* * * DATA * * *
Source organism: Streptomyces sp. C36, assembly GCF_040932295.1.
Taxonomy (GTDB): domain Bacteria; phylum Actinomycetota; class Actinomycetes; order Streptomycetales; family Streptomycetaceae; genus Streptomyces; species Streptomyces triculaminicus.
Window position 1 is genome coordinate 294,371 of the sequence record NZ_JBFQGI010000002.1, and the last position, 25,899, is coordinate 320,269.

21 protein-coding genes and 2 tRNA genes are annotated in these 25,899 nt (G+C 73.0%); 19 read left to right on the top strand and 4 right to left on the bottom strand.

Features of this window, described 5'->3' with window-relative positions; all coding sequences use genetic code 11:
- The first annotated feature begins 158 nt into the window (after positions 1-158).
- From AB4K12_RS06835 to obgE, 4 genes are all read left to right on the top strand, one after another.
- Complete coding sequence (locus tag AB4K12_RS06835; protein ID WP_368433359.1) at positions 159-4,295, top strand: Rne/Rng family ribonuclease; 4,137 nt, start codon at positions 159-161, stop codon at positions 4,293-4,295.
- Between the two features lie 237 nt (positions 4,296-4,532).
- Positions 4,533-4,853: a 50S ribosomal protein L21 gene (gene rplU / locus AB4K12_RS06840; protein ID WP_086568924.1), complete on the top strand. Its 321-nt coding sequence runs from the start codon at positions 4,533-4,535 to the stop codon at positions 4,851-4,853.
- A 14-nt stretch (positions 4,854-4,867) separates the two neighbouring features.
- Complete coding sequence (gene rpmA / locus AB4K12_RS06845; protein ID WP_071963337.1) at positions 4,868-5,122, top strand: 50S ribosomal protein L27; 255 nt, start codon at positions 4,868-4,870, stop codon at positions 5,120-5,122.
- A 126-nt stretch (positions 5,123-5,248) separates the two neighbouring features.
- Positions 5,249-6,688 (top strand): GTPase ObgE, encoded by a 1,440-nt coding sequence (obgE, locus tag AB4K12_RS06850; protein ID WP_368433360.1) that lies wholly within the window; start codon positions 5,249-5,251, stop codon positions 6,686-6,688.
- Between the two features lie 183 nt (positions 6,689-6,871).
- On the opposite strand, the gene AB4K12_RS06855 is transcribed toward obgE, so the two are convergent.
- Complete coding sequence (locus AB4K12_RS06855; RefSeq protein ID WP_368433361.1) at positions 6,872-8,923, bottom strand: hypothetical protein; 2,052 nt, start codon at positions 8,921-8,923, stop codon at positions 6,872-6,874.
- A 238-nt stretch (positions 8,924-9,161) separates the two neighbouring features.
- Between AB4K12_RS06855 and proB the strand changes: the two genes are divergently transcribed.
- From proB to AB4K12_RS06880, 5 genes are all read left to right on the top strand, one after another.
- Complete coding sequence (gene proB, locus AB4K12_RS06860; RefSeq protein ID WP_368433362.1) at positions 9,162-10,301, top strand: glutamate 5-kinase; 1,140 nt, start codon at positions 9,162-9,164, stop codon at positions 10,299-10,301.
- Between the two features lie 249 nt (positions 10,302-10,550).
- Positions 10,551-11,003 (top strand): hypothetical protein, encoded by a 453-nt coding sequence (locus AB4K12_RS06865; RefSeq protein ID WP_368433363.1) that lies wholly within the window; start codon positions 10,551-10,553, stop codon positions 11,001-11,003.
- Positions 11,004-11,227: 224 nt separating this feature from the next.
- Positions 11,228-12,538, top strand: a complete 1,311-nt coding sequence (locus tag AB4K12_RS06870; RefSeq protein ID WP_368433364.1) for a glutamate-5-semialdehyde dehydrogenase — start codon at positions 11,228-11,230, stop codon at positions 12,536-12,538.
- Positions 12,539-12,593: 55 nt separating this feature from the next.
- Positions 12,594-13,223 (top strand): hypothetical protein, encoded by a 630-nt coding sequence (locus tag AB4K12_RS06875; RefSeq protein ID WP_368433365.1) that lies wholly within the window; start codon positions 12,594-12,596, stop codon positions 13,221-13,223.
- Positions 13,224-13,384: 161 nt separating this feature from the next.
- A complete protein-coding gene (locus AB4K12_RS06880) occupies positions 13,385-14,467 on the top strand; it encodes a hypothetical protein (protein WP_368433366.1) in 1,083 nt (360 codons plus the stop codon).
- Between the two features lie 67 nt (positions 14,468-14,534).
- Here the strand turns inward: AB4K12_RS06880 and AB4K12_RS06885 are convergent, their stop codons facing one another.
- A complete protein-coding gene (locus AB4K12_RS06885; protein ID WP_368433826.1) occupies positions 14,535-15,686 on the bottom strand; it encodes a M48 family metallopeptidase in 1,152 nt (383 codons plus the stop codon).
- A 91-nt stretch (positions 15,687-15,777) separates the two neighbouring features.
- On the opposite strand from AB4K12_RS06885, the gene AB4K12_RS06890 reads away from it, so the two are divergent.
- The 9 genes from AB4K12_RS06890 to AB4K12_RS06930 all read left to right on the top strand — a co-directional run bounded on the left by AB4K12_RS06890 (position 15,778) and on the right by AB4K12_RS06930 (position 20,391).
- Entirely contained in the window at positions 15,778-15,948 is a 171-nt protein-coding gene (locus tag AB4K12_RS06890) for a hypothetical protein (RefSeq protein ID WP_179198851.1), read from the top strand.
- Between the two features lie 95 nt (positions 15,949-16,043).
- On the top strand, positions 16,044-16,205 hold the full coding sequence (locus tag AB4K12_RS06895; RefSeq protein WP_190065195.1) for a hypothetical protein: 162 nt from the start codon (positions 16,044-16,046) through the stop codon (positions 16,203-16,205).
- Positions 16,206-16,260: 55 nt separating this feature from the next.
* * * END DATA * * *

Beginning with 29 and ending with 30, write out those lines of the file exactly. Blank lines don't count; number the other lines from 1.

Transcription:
- A complete protein-coding gene (locus AB4K12_RS06880) occupies positions 13,385-14,467 on the top strand; it encodes a hypothetical protein (protein WP_368433366.1) in 1,083 nt (360 codons plus the stop codon).
- Between the two features lie 67 nt (positions 14,468-14,534).